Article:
Rochester, 3:20 a.m. - As we enter Rochester minute guns are fired and the bells tolled.

On the north side of the railroad station were drawn up in line the 54th Regiment N.G., 1st company of Veterans Reserves and hospital soldiers, and a battery attached to the Twenty-fifth Brigade, and the 1st company of Union Blues. The Independent and Newman’s regimental band played a funeral dirge.

On the south side were Mayor with 25 members of the Common Council of Rochester, together with Gen. John Williams and staff, Major Lee, commanding the post, with is corps of assistants, and Gen. Martindale and staff.

We stop 10 minutes at Rochester. The people are abroad in full force. The streets in the vicinity of the stopping place are crowded. Houses are seen draped with the usual emblems and draped flags. We soon pass the intermediate stations are at--

Batavia, 5 a.m. - Large masses of people appear on the road. Our party has been increased by the addition of ex-President Fillmore and Messrs. J.A. Verplanck, J. Gallastin, James Sheldon, S.S. Jewett, Henry Martin, Philip Dorsheimer, J.P. Stevens, E.S. Prosser, John Wilkinson, Henry Morrison, N.K. Hopkinson, on behalf of the Mayor of Buffalo, who was prevented from being personally present, to tender the hospitalities of the city to the party accompanying the remains of the late president.

Marked attention was extended by Mr. H.N. Chittenden, General Superintendent, and Mr. E. Foster, Jr., and Z. C. Priest, Assistant Superintendent of the Eastern Division, and Messrs. W. G. Lapham and J. Tillinghast, Sperintendents of the Western Division; also by J.P. Dukehart, connected with the Baltimore & Ohio Railroad Company, who is in charge of the train as through conductor from Washington to Springfield, with Homer P. Williams and Samuel Holdreth as assistants.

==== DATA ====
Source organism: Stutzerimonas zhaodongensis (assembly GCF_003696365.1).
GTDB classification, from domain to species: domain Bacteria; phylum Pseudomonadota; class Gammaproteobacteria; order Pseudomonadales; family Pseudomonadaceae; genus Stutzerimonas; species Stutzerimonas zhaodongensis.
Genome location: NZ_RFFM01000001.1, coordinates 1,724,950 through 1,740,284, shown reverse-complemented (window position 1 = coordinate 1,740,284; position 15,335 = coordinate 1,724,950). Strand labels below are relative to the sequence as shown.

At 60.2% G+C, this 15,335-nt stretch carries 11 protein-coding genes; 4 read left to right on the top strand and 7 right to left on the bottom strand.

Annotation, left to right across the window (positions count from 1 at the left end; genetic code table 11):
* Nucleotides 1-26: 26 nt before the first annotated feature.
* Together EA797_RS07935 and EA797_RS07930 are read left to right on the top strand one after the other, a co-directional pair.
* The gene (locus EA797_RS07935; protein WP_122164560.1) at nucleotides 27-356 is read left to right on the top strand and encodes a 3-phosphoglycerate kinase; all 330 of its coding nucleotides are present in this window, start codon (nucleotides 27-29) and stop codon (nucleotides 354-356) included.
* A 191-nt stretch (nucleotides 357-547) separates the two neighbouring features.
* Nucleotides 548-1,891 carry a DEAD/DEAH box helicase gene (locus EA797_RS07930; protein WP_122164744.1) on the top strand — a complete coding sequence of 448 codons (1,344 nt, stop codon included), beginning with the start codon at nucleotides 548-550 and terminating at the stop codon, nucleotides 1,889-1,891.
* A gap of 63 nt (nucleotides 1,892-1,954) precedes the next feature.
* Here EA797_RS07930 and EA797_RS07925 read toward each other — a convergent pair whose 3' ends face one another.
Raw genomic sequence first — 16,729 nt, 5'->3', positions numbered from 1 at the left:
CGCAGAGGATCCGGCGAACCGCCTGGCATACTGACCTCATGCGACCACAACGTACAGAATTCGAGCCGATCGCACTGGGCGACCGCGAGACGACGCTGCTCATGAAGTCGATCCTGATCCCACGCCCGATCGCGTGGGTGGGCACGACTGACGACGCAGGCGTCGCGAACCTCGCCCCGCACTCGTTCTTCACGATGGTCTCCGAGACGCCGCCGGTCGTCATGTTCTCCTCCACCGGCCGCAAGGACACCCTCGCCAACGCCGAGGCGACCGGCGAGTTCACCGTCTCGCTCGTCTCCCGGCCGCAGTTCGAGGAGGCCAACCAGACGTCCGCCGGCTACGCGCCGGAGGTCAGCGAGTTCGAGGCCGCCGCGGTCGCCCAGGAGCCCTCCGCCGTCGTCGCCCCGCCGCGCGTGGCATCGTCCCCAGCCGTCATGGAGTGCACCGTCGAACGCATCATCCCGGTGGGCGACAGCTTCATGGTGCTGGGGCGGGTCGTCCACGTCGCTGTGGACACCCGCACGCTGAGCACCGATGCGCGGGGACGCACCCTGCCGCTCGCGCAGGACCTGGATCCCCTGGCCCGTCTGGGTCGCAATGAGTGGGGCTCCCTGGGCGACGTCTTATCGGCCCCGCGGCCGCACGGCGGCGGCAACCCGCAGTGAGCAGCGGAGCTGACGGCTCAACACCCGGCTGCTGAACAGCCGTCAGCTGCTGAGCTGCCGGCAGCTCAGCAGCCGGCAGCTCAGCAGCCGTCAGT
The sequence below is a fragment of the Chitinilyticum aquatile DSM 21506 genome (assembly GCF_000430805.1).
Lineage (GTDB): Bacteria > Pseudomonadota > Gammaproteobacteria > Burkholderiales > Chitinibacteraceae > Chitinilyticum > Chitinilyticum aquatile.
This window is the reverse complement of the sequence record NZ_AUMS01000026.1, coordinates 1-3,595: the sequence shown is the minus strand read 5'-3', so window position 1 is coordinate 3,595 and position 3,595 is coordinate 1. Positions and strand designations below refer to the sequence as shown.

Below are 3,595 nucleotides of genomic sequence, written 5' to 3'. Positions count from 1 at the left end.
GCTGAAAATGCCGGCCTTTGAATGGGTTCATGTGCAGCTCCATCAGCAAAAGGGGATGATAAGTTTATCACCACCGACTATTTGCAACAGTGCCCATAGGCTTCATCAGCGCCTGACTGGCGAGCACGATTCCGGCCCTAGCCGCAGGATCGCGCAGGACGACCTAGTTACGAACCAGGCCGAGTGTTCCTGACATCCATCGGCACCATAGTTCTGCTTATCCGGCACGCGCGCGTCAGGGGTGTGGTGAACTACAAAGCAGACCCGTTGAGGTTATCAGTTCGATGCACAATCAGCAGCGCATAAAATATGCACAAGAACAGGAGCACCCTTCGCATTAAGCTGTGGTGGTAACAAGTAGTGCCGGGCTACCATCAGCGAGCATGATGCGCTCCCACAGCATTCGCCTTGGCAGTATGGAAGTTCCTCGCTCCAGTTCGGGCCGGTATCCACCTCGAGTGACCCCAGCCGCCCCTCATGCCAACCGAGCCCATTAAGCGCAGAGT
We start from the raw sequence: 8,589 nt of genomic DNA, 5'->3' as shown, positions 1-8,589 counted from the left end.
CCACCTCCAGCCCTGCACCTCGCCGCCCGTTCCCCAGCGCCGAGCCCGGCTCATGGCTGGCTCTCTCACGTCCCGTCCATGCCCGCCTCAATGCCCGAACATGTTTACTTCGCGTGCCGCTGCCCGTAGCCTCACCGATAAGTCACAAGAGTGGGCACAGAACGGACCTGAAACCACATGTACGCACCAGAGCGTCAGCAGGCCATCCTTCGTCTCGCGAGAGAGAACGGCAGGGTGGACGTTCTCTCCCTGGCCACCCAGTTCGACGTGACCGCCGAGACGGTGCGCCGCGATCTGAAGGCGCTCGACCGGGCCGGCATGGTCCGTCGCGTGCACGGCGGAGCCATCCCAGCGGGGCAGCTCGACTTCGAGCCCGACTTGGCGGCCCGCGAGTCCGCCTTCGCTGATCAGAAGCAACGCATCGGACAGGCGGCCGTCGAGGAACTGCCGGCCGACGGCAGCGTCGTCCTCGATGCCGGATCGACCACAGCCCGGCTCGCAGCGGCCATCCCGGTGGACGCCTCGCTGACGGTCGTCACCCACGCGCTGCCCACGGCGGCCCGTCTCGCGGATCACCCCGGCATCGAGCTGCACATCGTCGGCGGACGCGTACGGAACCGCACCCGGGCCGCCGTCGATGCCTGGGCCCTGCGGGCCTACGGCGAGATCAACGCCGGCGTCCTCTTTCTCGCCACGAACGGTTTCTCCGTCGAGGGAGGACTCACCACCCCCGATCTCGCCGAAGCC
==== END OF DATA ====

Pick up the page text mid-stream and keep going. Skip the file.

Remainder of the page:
Buffalo, 7 a.m. - We are now at Buffalo. Not the slightest accident has happened on the way from Washington, owing to the admirable arrangements, and the faithful and experienced officers in charge of the train. We were met at the depot by large concourse of people, the men with uncovered heads.

The funeral party were entertained at breakfast at Bloomer’s dining saloon, by the city authorities.

The procession was formed between 7 and 8 o’clock, and proceeded toward St. James Hall, under a civil and military escort, in company with the party which had followed the remains from Washington.

The coffin was prominently in view of the very many persons who lined the streets through which the cortege passed.

The hearse was heavily covered with black cloth, surmounted with an arched roof and tastefully trimmed with white satin and silver lace. An extensive display of the military and civilians was omitted in view of the fat that Buffalo had a funeral procession on the day the obsequies took place at Washington.

The procession reached the young Men’s Association building at 9:35 a.m. the body was taken from the funeral car and carried by soldiers up into St. James Hall and deposited on the dais in the presence of the accompanying officers, the guards of honor, and the Union Continentals, commanded by N.K. Hall.

The remains were placed under a crape canopy, extending from the ceiling to the floor. The space was lit by a large chandelier. In the gallery outside the canopy was the Buffalo St. Cecilia Society, and Amateur American Music Association, who, as the remains were brought in sang with deep pathos the dirge, “Rest Spirit, rest,” affecting every heart and moving many to tears.